As you may have guessed from the title, The Serpent of Venice is a re-imagining of Shakespeare’s The Merchant of Venice (with a little Othello mixed in for good measure) and all the players are here! Shylock, Jessica, Antonio, Lorenzo…with the added addition of Pocket! And where Pocket goes, trouble follows. This book is every bit as inappropriately funny as his other books and it’s near impossible to keep from giggling. Need some examples?
“Fine, as the tailor said to the broke and naked knight, suit yourself.”
”Shag a virgin, five shillings. Sail you off the edge of the world* for six,” she called by routine, bored. *It’s AD 1299. “Around the World” hasn’t been invented yet.”
I especially enjoyed the chorus and the other’s character’s interactions with them:
CHORUS: Fear did twist the jester’s tiny mind–stretch it past the limits of sanity until it snapped–and shivering and pale, he went mad.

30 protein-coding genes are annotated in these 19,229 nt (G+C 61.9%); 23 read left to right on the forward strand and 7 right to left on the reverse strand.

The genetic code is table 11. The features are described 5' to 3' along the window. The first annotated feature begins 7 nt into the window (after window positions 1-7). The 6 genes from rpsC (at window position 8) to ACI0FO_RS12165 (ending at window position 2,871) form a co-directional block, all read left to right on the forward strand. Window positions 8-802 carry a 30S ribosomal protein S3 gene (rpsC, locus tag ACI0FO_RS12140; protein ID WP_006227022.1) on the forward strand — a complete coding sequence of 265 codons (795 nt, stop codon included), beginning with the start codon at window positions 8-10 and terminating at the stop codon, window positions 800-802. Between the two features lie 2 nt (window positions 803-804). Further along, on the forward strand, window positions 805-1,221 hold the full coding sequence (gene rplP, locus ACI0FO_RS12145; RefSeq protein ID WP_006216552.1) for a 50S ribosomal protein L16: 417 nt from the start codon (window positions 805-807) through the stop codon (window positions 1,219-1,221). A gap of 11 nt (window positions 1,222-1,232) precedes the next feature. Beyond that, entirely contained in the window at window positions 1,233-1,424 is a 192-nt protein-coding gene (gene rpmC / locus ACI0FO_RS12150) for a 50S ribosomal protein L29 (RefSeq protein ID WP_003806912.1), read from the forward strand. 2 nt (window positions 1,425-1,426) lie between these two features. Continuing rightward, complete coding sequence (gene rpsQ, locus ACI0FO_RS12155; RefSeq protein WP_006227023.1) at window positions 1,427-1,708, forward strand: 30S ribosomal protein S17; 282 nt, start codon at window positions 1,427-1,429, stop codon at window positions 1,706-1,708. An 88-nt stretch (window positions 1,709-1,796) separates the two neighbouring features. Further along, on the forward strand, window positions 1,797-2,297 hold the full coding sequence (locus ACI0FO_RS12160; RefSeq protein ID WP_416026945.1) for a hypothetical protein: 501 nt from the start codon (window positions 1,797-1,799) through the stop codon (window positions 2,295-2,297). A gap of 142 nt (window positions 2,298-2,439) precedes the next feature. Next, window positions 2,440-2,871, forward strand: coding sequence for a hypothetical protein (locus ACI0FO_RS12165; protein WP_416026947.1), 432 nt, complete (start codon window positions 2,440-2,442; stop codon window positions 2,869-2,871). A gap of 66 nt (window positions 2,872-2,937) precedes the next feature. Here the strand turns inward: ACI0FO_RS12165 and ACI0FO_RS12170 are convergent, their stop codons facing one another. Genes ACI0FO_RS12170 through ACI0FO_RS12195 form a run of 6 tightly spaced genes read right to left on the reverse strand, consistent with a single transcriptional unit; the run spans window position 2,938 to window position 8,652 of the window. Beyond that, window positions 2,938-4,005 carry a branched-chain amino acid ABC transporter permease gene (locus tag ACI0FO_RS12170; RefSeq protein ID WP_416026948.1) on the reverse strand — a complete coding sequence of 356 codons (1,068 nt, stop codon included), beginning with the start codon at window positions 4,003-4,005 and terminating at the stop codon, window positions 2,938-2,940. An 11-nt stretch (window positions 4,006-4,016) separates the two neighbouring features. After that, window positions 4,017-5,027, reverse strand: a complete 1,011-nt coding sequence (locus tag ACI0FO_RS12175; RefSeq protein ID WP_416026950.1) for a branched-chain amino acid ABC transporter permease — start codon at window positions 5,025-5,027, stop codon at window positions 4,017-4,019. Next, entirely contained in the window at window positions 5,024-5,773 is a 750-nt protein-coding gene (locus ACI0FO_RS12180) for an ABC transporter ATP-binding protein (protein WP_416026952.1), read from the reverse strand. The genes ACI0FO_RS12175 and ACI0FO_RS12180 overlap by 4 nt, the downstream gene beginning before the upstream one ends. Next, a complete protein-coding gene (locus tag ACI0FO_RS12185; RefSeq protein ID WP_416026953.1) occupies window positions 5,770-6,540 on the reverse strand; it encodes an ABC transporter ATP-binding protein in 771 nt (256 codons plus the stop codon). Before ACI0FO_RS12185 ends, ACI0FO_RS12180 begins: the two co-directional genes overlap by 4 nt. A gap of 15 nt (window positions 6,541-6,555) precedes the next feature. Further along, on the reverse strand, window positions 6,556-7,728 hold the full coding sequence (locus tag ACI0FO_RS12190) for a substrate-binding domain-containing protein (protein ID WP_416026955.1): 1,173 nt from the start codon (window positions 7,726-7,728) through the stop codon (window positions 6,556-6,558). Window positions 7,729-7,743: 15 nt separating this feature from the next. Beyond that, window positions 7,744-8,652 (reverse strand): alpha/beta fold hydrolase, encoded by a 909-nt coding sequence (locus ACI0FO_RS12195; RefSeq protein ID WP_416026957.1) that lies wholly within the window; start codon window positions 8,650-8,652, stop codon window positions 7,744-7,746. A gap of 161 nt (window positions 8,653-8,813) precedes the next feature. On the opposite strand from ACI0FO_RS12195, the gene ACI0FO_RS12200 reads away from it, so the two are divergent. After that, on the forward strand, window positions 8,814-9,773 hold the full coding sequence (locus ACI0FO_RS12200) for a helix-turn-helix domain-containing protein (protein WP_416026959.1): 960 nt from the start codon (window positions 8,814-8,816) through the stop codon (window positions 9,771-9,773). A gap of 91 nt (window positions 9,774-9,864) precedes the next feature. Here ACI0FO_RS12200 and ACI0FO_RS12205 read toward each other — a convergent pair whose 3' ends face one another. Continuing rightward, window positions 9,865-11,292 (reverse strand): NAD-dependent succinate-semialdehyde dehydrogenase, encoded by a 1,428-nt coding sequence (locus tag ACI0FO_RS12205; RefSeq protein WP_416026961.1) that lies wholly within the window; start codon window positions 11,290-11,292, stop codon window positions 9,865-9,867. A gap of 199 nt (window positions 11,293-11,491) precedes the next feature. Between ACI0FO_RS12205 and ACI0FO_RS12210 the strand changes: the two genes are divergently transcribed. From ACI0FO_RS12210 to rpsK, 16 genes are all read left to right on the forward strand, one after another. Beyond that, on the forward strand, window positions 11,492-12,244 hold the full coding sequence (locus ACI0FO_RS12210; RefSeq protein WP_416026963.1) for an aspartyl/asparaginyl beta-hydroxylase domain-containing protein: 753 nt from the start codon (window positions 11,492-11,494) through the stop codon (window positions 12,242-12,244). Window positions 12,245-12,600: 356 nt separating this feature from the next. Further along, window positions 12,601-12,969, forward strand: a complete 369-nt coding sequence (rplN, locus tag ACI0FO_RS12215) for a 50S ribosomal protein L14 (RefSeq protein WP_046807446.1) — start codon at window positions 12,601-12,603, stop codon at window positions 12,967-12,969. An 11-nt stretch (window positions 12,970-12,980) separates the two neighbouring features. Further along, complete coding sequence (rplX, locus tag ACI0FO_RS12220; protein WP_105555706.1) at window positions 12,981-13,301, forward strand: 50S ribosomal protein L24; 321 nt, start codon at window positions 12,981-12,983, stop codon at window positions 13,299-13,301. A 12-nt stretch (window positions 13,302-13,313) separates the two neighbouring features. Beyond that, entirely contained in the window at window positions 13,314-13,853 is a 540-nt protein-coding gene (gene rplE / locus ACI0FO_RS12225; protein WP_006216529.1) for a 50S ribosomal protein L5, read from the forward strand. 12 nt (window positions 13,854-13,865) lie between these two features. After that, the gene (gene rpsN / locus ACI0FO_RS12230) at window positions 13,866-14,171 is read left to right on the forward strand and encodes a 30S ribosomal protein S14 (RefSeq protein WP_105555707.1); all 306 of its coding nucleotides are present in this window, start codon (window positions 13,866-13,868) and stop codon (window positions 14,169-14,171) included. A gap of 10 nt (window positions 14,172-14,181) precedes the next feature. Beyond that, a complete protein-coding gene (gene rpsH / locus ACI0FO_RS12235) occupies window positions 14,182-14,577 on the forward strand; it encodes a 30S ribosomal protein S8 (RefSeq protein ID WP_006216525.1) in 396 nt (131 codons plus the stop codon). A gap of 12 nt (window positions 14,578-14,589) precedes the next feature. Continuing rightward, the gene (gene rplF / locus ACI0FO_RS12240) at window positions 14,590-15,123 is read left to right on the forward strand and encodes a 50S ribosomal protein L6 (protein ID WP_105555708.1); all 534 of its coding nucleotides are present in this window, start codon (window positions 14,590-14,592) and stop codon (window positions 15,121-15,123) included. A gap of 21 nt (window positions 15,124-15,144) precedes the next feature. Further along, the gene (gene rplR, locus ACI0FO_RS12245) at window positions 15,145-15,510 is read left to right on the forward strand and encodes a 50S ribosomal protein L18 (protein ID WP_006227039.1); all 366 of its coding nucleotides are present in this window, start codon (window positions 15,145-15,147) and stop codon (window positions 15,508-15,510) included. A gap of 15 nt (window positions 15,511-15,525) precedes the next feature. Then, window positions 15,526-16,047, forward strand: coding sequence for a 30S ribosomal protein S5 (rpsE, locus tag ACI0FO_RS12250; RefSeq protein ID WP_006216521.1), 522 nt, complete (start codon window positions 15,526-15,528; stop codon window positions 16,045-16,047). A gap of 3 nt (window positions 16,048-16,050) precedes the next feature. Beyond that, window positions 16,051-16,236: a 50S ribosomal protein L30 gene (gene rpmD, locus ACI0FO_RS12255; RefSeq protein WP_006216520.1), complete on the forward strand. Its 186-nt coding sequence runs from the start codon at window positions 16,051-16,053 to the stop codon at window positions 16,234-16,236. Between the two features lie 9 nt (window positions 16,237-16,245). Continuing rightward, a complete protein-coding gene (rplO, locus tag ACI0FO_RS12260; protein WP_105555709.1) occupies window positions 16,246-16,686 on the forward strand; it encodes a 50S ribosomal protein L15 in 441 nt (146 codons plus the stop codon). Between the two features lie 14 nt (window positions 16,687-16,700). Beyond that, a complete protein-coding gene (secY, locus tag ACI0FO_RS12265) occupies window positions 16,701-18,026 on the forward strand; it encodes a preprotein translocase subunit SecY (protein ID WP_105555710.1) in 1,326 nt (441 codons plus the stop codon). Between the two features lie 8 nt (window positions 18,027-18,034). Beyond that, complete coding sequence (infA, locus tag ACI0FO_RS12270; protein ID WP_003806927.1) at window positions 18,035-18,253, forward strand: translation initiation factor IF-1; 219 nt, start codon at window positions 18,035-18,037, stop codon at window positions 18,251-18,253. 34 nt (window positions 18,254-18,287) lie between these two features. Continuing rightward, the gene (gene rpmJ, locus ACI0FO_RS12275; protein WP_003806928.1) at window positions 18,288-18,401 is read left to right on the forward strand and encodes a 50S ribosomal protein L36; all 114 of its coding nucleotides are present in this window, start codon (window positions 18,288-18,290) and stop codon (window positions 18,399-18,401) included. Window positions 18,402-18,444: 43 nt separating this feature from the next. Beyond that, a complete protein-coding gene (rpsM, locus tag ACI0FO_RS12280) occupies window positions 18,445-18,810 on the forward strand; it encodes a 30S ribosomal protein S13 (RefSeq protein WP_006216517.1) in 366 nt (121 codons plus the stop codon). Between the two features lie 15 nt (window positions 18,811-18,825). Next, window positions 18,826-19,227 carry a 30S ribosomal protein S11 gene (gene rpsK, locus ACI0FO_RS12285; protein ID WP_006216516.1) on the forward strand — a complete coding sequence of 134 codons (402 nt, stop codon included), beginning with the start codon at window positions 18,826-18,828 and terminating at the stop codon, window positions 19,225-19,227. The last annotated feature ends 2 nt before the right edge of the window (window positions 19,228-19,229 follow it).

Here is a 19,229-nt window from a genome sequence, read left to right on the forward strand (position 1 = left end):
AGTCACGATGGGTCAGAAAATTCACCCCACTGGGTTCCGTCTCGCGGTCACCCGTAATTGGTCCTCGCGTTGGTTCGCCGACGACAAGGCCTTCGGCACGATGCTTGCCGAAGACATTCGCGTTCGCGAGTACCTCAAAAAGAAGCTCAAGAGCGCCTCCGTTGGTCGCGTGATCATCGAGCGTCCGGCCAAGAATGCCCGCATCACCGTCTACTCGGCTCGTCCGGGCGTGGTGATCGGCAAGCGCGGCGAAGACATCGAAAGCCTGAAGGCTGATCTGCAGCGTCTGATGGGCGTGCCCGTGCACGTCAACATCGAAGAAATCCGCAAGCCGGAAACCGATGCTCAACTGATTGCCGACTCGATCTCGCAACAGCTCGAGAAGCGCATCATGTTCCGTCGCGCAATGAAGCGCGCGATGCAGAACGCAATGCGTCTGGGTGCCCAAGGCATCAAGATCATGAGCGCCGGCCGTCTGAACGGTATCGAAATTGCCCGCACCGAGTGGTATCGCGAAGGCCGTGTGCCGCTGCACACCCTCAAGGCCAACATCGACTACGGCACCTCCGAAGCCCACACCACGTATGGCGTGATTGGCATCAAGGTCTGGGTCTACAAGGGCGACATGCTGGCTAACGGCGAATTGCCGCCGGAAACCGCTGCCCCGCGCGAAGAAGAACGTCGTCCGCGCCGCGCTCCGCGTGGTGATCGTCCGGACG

CHORUS: You’re shouting at a disembodied voice in the dark.
Oh fuckstockings. Good point. Well, a bit knackered, perhaps, but not bloody mad.
I did, however, find that the pacing of The Serpent of Venice, didn’t quite have the same snap as Fool and I had a hard time getting as invested in the characters. This could very well be because I’ve never really enjoyed the source material. I read The Merchant of Venice back in Grade 9 and it never jumped out at me the way others, like King Lear or The Tempest did. That’s not to say I didn’t enjoy this book, I really did. But if someone were to ask me what Shakespeare work I would have liked to see Moore tackle next, The Merchant of Venice wouldn’t have been my top choice.
But all in all Christopher Moore is still doing a damn fine job as he continues to expand this crazy Shakespearean universe. I hope there are even more books starring Pocket in our future....more